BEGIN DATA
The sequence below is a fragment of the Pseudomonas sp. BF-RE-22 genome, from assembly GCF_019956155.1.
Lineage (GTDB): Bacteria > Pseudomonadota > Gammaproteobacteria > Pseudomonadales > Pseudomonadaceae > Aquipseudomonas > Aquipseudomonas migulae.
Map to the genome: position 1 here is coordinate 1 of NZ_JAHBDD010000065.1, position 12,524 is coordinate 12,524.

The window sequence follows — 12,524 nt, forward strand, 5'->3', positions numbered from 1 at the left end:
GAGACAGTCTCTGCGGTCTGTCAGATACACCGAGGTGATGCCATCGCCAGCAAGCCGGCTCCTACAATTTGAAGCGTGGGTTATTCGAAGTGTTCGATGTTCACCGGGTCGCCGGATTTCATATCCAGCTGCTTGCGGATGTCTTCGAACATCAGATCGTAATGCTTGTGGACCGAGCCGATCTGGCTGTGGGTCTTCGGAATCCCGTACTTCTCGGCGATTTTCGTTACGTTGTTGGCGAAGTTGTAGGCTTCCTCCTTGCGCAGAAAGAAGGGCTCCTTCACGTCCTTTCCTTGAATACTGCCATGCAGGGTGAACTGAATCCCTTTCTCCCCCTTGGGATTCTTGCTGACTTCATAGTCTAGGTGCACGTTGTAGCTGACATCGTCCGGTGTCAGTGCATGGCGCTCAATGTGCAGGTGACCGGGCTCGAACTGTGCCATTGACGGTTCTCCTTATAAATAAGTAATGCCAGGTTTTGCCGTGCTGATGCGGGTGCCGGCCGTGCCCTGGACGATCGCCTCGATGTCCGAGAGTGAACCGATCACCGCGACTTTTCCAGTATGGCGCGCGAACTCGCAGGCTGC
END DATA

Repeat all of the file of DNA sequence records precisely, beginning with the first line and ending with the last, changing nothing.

The sequence below is a fragment of the Pseudomonas sp. BF-RE-22 genome, from assembly GCF_019956155.1.
Lineage (GTDB): Bacteria > Pseudomonadota > Gammaproteobacteria > Pseudomonadales > Pseudomonadaceae > Aquipseudomonas > Aquipseudomonas migulae.
Map to the genome: position 1 here is coordinate 1 of NZ_JAHBDD010000065.1, position 12,524 is coordinate 12,524.

The window sequence follows — 12,524 nt, forward strand, 5'->3', positions numbered from 1 at the left end:
GAGACAGTCTCTGCGGTCTGTCAGATACACCGAGGTGATGCCATCGCCAGCAAGCCGGCTCCTACAATTTGAAGCGTGGGTTATTCGAAGTGTTCGATGTTCACCGGGTCGCCGGATTTCATATCCAGCTGCTTGCGGATGTCTTCGAACATCAGATCGTAATGCTTGTGGACCGAGCCGATCTGGCTGTGGGTCTTCGGAATCCCGTACTTCTCGGCGATTTTCGTTACGTTGTTGGCGAAGTTGTAGGCTTCCTCCTTGCGCAGAAAGAAGGGCTCCTTCACGTCCTTTCCTTGAATACTGCCATGCAGGGTGAACTGAATCCCTTTCTCCCCCTTGGGATTCTTGCTGACTTCATAGTCTAGGTGCACGTTGTAGCTGACATCGTCCGGTGTCAGTGCATGGCGCTCAATGTGCAGGTGACCGGGCTCGAACTGTGCCATTGACGGTTCTCCTTATAAATAAGTAATGCCAGGTTTTGCCGTGCTGATGCGGGTGCCGGCCGTGCCCTGGACGATCGCCTCGATGTCCGAGAGTGAACCGATCACCGCGACTTTTCCAGTATGGCGCGCGAACTCGCAGGCTGC